SRT captions only supports basic formatting changes including: font, color, placement and text formatting. HOWEVER, there is no clear standard for these style changes. Even if you apply them to your captions there is no guarantee that the software playing your movie will know how to interpret them.

For this reason, when exporting SRT files using File > Export > Media (screen shot), turn off Include SRT Styling for best playback results on other systems.


… for Apple Final Cut Pro X

Tip #623: Not All Captions Look Alike

Larry Jordan – LarryJordan.com

Captions are designed for simplicity, not fancy formatting.

SRT caption formatting controls in Apple Final Cut Pro X.

Topic $TipTopic

SCC and SRT closed captions are designed for readability and flexibility, not formatting. The Federal Communications Commission’s rules about closed captioning include details about caption accuracy, placement, and synchronicity. They don’t say anything about formatting. Avoid problems – read this.

Captions are designed for readability and flexibility – you can turn them on or off, or choose between languages. Captions are not designed to be styled. All captions, except SCC, are designed to be stored in sidecar files. These are separate files from the media, but linked to it.

SCC captions, which can be embedded in the video itself — well, one language at least – are limited to two lines per screen each with only 37 characters per line. They also require a frame rate of 29.97 fps (either drop or non-drop frame).

Yup, limited.

SRT captions are more flexible. SRT captions are known for simplicity and ease-of-use, especially when compared to other formats, many of which used XML-based code. It was adopted by YouTube as a caption format in 2008.

SRT only supports basic formatting changes including: font, color, placement and text formatting. HOWEVER, there is no clear standard for these style changes. Even if you apply them to your captions there is no guarantee that the software playing your movie will know how to interpret them.

The basic rule is: If you need text with style, use titles. If you need to enable or disable text on screen, use captions – but don’t expect much style control.


… for Codecs & Media

Tip #612: The Background of Blu-ray Disc

Larry Jordan – LarryJordan.com

A quick look at the history of Blu-ray Disc.

The Blu-ray Disc logo.

Topic $TipTopic

I’ve gotten a fair amount of email recently asking about Blu-ray Discs.

The specs for Blu-ray Disc were developed by Sony and unveiled in October, 2000 specifically for HD media. The first Blu-ray prototype was released in April, 2003. The format is now controlled by the Blu-ray Disk Association.

Blu-ray Disc was named for the blue laser it uses to read and write media. Blue lasers support higher density storage than the red lasers used by DVDs.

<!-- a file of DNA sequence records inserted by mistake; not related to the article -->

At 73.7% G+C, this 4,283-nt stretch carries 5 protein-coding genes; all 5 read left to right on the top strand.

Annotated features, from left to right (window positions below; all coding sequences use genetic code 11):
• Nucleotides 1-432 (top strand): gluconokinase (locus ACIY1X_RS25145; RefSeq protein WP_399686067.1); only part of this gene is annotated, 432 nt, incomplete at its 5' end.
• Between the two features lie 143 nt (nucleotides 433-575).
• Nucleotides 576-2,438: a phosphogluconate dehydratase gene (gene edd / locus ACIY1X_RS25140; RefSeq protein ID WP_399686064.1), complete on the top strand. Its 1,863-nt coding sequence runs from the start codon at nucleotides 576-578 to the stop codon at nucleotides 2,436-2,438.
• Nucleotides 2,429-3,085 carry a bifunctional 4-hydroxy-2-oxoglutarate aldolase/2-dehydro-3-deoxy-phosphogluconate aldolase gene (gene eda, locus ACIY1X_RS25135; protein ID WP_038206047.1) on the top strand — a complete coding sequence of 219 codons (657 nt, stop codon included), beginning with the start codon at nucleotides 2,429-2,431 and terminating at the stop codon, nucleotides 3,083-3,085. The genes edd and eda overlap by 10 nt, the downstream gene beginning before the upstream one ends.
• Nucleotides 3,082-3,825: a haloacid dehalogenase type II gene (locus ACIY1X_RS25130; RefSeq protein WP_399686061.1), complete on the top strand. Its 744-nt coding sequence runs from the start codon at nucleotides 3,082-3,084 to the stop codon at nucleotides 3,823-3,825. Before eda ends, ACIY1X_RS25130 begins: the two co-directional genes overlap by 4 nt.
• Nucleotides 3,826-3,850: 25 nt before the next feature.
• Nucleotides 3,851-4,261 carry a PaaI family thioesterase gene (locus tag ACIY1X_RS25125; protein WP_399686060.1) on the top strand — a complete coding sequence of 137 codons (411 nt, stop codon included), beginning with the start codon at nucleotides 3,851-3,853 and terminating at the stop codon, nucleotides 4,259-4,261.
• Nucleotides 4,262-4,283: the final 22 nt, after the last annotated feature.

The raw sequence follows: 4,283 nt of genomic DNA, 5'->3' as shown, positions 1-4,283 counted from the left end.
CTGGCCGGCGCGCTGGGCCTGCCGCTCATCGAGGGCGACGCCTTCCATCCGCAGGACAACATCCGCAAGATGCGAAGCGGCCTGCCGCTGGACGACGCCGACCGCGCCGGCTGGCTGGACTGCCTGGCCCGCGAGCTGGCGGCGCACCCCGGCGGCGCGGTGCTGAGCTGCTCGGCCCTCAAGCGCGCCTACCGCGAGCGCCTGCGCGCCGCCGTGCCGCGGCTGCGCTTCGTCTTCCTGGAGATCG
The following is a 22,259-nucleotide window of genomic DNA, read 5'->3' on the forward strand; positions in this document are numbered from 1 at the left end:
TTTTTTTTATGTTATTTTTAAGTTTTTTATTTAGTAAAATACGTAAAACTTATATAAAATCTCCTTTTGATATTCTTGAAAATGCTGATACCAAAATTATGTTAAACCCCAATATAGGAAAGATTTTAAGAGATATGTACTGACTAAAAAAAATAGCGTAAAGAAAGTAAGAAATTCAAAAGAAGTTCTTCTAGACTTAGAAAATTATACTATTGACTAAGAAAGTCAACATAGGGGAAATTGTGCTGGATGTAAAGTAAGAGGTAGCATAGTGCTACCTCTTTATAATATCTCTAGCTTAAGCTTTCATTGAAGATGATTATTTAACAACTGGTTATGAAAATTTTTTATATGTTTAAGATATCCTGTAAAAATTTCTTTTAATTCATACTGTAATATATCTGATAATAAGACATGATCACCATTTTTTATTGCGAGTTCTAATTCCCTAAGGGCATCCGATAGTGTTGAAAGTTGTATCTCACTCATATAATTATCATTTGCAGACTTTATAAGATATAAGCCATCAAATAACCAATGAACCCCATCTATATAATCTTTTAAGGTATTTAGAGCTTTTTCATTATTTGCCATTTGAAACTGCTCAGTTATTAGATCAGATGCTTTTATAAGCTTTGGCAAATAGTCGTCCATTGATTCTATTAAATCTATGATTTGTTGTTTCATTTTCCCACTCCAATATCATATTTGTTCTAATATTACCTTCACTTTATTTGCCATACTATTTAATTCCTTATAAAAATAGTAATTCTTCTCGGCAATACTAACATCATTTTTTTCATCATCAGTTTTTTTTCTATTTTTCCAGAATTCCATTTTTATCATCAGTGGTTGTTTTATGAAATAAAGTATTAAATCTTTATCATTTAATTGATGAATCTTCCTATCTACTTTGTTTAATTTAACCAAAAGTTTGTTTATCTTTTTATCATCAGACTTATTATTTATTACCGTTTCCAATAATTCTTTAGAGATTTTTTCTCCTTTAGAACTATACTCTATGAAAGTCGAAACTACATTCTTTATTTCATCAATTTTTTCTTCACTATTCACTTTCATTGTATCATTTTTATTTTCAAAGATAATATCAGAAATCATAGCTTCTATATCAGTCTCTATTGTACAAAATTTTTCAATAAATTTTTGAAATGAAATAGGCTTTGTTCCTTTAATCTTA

A single layer Blu-ray Disc holds 25 GB, a dual-layer holds 50 GB. While vast at the time of its release, these small file limits today mean that we need to use significant media compression to get our files to fit. Currently, Blu-ray Discs support HD, HDR and 3D media formats, all within the same storage capacity.

NOTES

  • The original DVD was designed for SD media and holds about 4.7 GB single layer or 8.5 GB dual-layer.
  • CD-ROMs hold between 650 – 700 MB.

EXTRA CREDIT

Tip #613 has a list of all supported Blu-ray Disc distribution formats.


… for Codecs & Media

Tip #514: The Brave New World of 8K Media

Larry Jordan – LarryJordan.com

8K files require vast storage with super-fast bandwidth.

File storage requirements as frame size increases for ProRes 422 and 4444.

Topic $TipTopic

Technology continues its relentless advance and we are hearing the drumbeats for 8K media. Editing 4K takes a lot of computer horsepower. Editing 8K requires 4 TIMES more than 4K! Which is why Apple is promoting the new Mac Pro for use with 8K workflows.

I don’t minimize the need for a powerful CPU or the potential of the new Mac Pro when editing frame sizes this huge. However, important as the computer is in editing media, the speed and size of your storage are even MORE critical.

Let’s start by looking at storage requirements for different frame sizes of media.

NOTE: For this example, I’m using ProRes 422 and 4444 because Apple has done a great job documenting the technical requirements of these codecs. Other codecs will have different numbers, but the size and bandwidth relationships will be similar.

More specifically, the three frame sizes in my chart are:

  • 1080/30 HD. 30 fps, 1920 x 1080 pixels
  • UHD/30. 30 fps, 3940 x 2160 pixels
  • 8K/30. 30 fps, 8192 x 4320 pixels

As the screen shot illustrates, an hour of 8K media takes 1.2 TB for ProRes 422 and 2.5 TB for ProRes 4444! These amounts require totally rethinking the capacity of our storage – and remember, this does not include typical work or cache files, many of which will also be 8K.

EXTRA CREDIT

Here’s a link to my website to learn more, including the bandwidth needs of these super-huge frame sizes.